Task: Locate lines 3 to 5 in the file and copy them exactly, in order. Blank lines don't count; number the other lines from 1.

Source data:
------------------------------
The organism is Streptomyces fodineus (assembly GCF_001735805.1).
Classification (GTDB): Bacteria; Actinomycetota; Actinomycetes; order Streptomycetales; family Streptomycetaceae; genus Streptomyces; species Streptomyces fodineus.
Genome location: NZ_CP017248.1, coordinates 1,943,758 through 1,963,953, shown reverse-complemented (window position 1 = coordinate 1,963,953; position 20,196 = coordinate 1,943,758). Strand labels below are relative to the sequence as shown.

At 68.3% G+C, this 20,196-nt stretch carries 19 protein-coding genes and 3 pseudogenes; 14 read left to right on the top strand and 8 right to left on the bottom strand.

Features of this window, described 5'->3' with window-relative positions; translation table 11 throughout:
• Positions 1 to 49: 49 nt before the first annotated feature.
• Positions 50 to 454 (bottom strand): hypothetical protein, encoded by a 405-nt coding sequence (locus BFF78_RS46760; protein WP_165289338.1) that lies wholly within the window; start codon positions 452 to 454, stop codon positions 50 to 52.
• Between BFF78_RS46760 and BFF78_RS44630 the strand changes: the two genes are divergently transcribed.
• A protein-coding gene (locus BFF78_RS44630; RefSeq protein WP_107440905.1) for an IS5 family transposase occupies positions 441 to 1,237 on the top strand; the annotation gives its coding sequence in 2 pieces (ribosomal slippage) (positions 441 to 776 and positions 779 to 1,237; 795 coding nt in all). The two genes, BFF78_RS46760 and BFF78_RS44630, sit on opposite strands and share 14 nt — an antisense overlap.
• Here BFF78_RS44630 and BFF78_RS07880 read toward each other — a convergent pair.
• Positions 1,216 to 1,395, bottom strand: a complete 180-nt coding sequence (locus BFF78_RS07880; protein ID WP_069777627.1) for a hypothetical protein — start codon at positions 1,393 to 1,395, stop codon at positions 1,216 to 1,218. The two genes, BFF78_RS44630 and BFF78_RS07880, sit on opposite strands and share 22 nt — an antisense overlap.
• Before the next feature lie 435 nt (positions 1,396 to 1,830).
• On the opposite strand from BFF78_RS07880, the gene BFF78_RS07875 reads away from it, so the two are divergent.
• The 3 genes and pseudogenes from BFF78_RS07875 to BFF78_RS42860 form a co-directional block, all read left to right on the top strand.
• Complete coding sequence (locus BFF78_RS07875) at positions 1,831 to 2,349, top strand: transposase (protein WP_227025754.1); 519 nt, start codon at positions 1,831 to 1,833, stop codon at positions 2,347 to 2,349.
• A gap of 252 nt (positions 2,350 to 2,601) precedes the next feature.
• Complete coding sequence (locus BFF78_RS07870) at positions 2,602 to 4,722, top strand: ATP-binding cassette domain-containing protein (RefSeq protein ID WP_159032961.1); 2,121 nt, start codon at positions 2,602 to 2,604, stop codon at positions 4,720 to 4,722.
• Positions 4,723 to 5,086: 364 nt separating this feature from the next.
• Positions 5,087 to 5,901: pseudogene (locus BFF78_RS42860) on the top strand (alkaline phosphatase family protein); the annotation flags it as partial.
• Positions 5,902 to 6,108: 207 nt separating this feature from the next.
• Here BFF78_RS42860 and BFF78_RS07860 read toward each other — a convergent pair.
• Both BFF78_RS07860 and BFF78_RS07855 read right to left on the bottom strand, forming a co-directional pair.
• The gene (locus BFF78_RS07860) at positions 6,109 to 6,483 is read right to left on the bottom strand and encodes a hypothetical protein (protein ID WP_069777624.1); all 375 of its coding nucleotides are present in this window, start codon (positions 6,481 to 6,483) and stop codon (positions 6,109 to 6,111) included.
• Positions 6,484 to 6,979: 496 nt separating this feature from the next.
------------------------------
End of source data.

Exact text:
Genome location: NZ_CP017248.1, coordinates 1,943,758 through 1,963,953, shown reverse-complemented (window position 1 = coordinate 1,963,953; position 20,196 = coordinate 1,943,758). Strand labels below are relative to the sequence as shown.

At 68.3% G+C, this 20,196-nt stretch carries 19 protein-coding genes and 3 pseudogenes; 14 read left to right on the top strand and 8 right to left on the bottom strand.

Features of this window, described 5'->3' with window-relative positions; translation table 11 throughout: